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Drug-fuelled violence leaves inmates feeling unsafe at riot-hit jail

Her Majesty’s chief inspector of prisons Peter Clarke said his findings must not be used to diagnose the cause of the December 2016 riots.

A riot-hit jail is gripped by drug-fuelled violence with many inmates feeling “unsafe” behind bars, an inspection has found.

The first official report since HMP Birmingham was rocked by disorder has concluded there is too much fighting on wings, often triggered by easy access to “problematic” new psychoactive substances (NPS).

Half of the prisoners surveyed also told inspectors it was “easy to get drugs”, with one in seven said they were getting hooked on drugs while in the jail.

The inspection also found the use of mobile phones and drones to arrange and deliver contraband, like the highly addictive Spice, over the Victorian jail’s high walls was also “a significant threat”.

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(Joe Giddens/PA)

However, Her Majesty’s chief inspector of prisons Peter Clarke said his findings must not be used to diagnose the cause of the December 2016 riots.

G4S, which runs the prison, called the report “a fair assessment of the very real challenges” it faced, which had also highlighted staff and managers’ determination “to move on” and improve.

Rioting at the Winson Green jail was some of the worst in years at a UK prison. Four wings were still out of action for repairs when inspectors arrived in mid-February, with 500 inmates transferred to other sites, leaving a then population of just under 1,000.

Mr Clarke said the reasons for his unannounced inspection was to make sure the jail was still safe and secure – and to establish a baseline for improvement.

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Riot police outside HMP Birmingham following a disturbance in December (Joe Giddens/PA)

He has tabled four chief recommendations for the governor, including a “a clear strategy” to reduce violence.

G4S was also told to improve staff-prisoner relationships and inmates’ behaviour, provide “a decent regime” of learning and work, and encourage as many prisoners as possible to take up activities.

Mr Clarke has also called for an “integrated approach” to reduce the supply and demand of drugs.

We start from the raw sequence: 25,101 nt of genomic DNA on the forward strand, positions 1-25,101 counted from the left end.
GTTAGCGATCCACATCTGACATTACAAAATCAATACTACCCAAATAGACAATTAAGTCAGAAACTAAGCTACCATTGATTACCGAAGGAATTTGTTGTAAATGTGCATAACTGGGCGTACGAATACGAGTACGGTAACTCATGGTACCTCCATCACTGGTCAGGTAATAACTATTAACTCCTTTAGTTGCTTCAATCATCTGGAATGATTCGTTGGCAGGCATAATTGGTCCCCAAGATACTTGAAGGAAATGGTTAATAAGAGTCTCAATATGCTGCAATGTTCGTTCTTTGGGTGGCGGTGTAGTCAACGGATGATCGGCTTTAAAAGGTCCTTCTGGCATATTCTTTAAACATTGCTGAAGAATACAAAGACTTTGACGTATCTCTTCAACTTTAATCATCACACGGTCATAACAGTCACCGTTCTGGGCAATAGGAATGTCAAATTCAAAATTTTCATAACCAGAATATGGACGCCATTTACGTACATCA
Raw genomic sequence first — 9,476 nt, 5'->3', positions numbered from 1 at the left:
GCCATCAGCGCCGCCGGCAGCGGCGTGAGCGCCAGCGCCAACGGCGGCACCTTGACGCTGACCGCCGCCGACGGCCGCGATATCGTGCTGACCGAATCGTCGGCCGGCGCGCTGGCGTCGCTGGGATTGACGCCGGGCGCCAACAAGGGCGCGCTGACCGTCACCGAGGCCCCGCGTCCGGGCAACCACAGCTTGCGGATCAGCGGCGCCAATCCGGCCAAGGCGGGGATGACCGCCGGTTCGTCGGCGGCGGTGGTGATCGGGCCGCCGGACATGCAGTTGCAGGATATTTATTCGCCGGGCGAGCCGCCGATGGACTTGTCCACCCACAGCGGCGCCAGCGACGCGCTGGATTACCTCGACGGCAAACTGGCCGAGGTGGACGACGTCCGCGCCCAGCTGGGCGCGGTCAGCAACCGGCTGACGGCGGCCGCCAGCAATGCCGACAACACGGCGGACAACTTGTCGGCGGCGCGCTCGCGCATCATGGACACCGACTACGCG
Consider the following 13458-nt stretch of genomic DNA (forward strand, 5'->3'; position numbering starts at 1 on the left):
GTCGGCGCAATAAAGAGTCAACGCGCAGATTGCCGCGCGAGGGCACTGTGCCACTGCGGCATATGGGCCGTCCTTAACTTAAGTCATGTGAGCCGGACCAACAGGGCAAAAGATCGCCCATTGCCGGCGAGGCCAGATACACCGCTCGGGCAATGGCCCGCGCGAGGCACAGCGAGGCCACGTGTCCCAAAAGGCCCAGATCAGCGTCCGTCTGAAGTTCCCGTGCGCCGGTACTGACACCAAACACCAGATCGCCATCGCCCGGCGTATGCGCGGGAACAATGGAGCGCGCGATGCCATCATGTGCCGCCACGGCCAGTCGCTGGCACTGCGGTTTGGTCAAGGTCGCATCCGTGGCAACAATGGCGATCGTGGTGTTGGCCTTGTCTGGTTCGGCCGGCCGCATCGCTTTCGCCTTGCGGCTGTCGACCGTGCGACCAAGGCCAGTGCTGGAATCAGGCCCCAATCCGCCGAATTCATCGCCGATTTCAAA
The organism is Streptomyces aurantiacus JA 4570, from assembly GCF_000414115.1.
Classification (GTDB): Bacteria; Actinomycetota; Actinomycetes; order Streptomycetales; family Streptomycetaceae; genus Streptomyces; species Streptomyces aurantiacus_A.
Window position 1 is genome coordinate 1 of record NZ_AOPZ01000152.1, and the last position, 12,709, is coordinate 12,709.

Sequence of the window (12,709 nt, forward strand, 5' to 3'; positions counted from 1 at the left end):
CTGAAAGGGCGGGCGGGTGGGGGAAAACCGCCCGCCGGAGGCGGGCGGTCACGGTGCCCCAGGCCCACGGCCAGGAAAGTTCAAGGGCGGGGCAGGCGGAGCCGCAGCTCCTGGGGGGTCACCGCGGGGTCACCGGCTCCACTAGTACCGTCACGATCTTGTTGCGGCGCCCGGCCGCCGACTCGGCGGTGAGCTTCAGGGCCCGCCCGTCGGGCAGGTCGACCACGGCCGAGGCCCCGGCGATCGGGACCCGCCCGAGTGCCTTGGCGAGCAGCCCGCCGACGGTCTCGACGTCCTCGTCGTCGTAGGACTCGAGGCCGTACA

The inspection, which asked prisoners what they thought, found that “high” levels of violence and drugs were two key concerns for those behind bars.

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Officers leaves HMP Birmingham after a disturbance (Joe Giddens/PA)

A survey of the population found 59% of prisoners “felt unsafe at some time during their stay in Birmingham and over a third felt unsafe at the time of inspection”.

Mr Clarke also found the riots “had a profound effect upon many members of staff” and there was “still a palpable sense of shock at the suddenness and ferocity of what had happened”.

However, he said prison bosses were “committed” to tackling the problems and “did not want to be defined” by the disorder.

Turning to the problems, Mr Clarke added: “We found the high level of drug availability, often leading to debt, was one of the primary triggers of violence.”

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G4S, which runs the prison, called the report "a fair assessment of the very real challenges" it faced (Joe Giddens/PA)

Routine testing, cell finds and medical incidents had showed “that new psychoactive substances (NPS) had become problematic.”

“The use of Spice was a particular issue,” it added.

Mr Clarke said: “The use of mobile phones and drones to arrange and deliver drugs was identified as a significant threat and intelligence-gathering had identified several hotspots and weak areas”

The report also concluded “violence had increased substantially since our previous inspection”, with 187 assaults recorded on staff and 218 attacks on prisoners between June and November last year.

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